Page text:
Can China Order Up Soccer Stars?
What does it take to succeed in China’s high-pressure high schools? Hard work, brains, an ability to function without sleep and now, apparently, a talent for scoring penalty kicks.
This last measure was announced on Wednesday by China’s Ministry of Education, which declared that an evaluation of each student’s “soccer skills” would now become part of his or her permanent assessment file. The state plans to train 6,000 new coaches by 2015 and to install 20,000 soccer “academies” in Chinese schools by 2017. In the city of Guangzhou, students participating in those academies will receive as many as half-a-dozen football lessons per semester.
Less-sporty students might well wonder if the ministry is serious about this new program -- and if so, why. Traditionally, students who show athletic talent have been funneled into government-run sports schools. More than that, China’s nascent educational reform movement has been fighting to loosen decades of top-down directives and test-based learning. Demanding that kids suddenly prove their ball skills would seem a reversal on both fronts.
Of course, as indicated by the fact that the announcement was made by the education minister himself as well as a vice premier, this new program has to do with more than sports. Thus far in his presidency, Xi Jinping has focused both rhetorically and ideologically on reviving Chinese greatness (the oft-cited “Chinese Dream”). That means more than improving China’s economy or geopolitical standing -- it means winning glory in international sporting competitions.
A concerted push ahead of the 2008 Games in Beijing vastly improved China’s medal count there and in subsequent Olympics. But the world’s most populous country still has trouble playing the world’s most popular sport. FIFA’s current national rankings have China tied with Morocco at No. 88 (ironically, a lucky number in China). And that’s not bad considering that the Chinese team barely qualified for next year’s Asia Cup.
The low point might have come last June when the national side sputtered to a 5-1 loss against a Thai squad that started seven youth players. Guangzhou’s Southern Metropolitan Daily newspaper summed up the sense of national outrage:
In this century China and its economy have experienced a leap in strength, and ‘the rise of China,’ has inadvertently become a consensus at home and abroad. In contrast, looking back at Chinese football, except for the 2002 World Cup, it’s spent 11 years heading step-by-step into the abyss.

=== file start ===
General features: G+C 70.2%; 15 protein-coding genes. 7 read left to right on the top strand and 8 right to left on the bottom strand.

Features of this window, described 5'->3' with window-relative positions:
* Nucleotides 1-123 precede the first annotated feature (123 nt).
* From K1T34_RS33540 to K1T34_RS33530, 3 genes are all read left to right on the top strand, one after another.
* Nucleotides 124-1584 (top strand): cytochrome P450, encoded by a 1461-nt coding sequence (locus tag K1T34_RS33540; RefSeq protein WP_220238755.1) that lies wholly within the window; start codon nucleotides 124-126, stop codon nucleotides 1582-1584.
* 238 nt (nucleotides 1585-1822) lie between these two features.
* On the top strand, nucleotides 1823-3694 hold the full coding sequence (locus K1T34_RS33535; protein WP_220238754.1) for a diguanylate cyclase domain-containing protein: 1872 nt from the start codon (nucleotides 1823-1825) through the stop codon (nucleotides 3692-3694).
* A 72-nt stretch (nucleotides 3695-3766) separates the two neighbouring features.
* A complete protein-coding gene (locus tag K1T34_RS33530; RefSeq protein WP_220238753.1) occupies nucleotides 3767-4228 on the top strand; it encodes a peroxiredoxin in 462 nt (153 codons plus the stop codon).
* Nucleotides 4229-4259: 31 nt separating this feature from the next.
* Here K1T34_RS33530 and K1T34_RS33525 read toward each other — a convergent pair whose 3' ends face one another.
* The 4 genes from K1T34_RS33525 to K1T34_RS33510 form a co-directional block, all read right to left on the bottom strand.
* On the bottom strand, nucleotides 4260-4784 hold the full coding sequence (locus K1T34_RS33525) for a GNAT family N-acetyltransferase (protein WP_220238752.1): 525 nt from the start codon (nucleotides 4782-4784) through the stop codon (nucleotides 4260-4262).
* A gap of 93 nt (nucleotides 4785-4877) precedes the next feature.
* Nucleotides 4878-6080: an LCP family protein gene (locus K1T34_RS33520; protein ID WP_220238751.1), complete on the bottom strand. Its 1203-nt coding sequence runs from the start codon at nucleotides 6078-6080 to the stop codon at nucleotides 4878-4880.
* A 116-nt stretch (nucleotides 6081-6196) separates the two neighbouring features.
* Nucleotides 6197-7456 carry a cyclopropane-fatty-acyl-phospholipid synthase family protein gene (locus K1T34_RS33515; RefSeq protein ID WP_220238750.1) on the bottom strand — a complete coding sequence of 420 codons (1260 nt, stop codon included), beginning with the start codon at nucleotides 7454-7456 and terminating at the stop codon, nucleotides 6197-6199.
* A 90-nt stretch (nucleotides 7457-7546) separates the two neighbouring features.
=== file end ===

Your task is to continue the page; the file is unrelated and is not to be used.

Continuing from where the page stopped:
Over the years China has imported expensive foreign coaches and spent millions to replicate the state-sponsored success it’s achieved in events like ping pong, diving, and gymnastics. But unlike solo sports, where talent combined with an incessant emphasis on skill building can breed world-class athletes, there’s simply no drill that can replicate the teamwork an athlete learns on the playground, where games are played for fun rather than national glory. In the U.S., for example, private and school youth leagues have played a critical role in the slow but steady improvement of once-woeful USA soccer to 13th in the world prior to this year’s World Cup.
Wisely, China is planning similar leagues in Guangdong province at least. However, even those teams will compete within the state system; the most promising athletes will then be shifted into China's government-run professional leagues. Over the years, these have become synonymous with corruption, ineptitude, and fan contempt. Even the most patriotic athlete could be excused for wanting nothing to do with such a system, especially in a China still rich with safer opportunities.
Suddenly ordering millions of school children to start booting around a ball won’t change those facts; it’ll just add more talent to a broken system. To take the next step, China needs to clean up its professional leagues, and then allow the teams to develop proper pipelines for young talent. Of course, that'll require years and a hands-off approach that the Chinese government rarely exercises when national priorities are at stake. But it’s probably China's best hope of turning around its soccer fortunes.
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